Last time I reported about networking and I mentioned Singapore and India. Here is what happened at Bookaroo in New Delhi last year:
My First Picture of India
I love India. If I had to use two words to describe my first impressions, they would be sensory explosion.
I arrived at New Delhi airport and was driven to my hotel, and all the while my brain was working in overdrive and I was thinking, “What is going on?”
|Welcome at midnight|
It was midnight for goodness sake and the roads were jam packed, and they drive so close to each other and they don’t use the marked lanes. Street lights I don’t remember, but there were so many car lights they weren’t needed. And the sounds! Honk! Honk! (plus a few toot toots from the wildly decorated tut-tuts!)
My Festival Appearance
It was like many other literary festivals I have spoken at. There was an outdoor bookshop, a green room, and enthusiastic audiences. But the children and parents that I was speaking to in India were wildly enthusiastic. They wanted to touch. They wanted to question.
They wanted more and more and more.
I presented a story reading session for my (then) new picture book Sounds Spooky under the overarching branches of a gorgeous tree (botanical name unknown) next to a solid stand of bamboo that provided a wonderful backdrop and sound barrier for my spooky storytelling session.
In an amphitheatre seating a few hundred, I presented a community story-creating session (one I used as a classroom teacher), gathering children from the audience, bringing them to the front of the stage and together creating an oral story. It was mid morning there (early for Indian time) so I started with about 20 people, but within minutes the amphitheatre was full and children were hollering to join our expanding story. After an hour, it was standing room only, and there were 20 children standing on stage (and hundreds more in the audience) who could recite the lines from the story we had created.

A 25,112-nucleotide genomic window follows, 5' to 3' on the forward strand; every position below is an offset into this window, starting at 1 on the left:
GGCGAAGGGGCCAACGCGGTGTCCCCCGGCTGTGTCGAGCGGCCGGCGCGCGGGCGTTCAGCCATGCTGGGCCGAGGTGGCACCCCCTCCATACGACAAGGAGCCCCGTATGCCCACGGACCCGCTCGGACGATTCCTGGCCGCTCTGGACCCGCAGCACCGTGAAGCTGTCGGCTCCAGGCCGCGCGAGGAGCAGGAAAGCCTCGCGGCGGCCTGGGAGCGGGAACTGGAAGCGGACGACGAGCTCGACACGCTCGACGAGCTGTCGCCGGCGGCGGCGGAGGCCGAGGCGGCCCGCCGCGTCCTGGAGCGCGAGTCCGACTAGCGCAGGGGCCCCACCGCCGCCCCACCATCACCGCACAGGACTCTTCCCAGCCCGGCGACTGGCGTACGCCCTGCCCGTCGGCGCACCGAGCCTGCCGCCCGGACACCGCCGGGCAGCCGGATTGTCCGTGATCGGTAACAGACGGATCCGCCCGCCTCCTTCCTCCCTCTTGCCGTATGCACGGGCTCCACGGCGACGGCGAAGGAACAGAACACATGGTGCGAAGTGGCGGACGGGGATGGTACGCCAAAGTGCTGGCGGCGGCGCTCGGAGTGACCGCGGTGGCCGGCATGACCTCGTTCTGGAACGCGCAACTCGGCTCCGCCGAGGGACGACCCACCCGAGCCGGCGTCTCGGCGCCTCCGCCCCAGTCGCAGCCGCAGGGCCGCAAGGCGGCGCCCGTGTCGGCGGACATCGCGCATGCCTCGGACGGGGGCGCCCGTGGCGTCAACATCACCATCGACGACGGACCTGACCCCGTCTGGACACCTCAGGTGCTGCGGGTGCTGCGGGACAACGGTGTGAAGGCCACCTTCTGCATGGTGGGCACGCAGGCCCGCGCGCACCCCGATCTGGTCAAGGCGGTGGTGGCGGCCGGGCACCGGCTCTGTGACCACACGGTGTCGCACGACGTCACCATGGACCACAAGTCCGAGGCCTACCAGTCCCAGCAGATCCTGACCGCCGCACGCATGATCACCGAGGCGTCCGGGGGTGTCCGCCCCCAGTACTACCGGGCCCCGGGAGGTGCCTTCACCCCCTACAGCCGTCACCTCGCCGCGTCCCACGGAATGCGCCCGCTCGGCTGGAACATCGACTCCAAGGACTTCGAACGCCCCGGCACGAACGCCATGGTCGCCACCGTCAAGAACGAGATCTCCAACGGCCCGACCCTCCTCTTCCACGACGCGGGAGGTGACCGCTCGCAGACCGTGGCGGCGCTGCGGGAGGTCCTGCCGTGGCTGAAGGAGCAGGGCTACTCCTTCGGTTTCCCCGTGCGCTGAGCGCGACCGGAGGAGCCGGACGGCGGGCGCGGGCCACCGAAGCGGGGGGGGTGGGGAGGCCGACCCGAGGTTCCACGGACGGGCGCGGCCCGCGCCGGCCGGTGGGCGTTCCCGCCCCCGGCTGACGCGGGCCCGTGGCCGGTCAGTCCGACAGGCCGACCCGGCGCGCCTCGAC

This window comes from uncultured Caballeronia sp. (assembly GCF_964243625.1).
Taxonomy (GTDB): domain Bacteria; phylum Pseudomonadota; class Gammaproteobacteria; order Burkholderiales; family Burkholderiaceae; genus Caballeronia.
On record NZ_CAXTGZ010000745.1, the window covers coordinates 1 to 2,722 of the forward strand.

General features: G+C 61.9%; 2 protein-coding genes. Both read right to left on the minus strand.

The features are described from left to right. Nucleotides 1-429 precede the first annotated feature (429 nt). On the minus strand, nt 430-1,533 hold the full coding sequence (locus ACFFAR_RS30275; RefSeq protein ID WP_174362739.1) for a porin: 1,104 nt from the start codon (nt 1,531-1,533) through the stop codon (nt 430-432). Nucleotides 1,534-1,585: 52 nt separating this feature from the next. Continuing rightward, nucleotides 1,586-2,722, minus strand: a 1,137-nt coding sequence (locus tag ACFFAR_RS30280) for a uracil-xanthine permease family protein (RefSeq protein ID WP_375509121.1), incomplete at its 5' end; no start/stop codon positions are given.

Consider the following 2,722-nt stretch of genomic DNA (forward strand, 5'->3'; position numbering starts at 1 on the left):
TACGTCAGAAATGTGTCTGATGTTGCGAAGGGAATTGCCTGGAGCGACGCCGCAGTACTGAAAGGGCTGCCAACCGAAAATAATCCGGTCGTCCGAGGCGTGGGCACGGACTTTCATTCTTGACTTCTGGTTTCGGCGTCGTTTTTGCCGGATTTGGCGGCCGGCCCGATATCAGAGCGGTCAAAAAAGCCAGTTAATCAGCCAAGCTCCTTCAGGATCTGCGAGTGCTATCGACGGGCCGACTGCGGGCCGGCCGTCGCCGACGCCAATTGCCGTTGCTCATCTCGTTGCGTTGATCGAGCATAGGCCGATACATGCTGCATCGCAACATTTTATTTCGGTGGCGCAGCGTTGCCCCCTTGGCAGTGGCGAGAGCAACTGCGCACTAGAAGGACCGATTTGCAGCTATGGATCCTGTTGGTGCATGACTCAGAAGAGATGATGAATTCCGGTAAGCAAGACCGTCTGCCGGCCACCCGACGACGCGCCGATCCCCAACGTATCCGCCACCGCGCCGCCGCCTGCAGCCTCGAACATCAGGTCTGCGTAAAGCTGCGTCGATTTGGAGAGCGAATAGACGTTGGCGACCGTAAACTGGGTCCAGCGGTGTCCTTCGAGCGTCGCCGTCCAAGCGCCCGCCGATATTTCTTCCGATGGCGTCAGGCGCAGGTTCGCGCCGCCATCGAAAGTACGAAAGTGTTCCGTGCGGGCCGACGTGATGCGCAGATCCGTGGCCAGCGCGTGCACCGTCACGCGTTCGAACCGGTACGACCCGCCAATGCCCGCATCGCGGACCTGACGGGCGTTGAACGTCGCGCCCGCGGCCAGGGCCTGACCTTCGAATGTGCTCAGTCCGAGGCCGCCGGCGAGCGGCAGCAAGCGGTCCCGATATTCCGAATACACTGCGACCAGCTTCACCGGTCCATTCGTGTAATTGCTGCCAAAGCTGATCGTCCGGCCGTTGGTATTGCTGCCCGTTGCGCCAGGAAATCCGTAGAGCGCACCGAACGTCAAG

Next to a clay covered building I presented talks about my favourite subject – me and the life of a children’s author; about writing historical fiction texts; and about writing picture books. It was mostly outdoors under the warm and inviting Indian sun.
And like many festivals there were the author signings and the bookstore was alive with children, trying to locate the books. And the signing queues seemed to snake on forever.
Like most festivals, I was asked to sign pieces of paper (okay), and books that I didn’t write (I declined), as well as the autograph book…but these autograph books were something special. They had the signatures of Indian cricketers too!
I have made it. I am up there on the same plane as international cricketers! (At one hotel, the lobby was vacated while I was signing the visitors book – there were a few Bollywood stars in that book).
My School & University Appearances
My school visits in India were some of the most wonderful and inspiring that I have ever been to. The schools were not elite wealthy schools but simpler schools with a passion for inspiring their students and empowering them to have a better future, schools where parents have sacrificed enormously. They were unlike any other school I have visited, and even writing this now, I pop out with goosebumps and I tingle.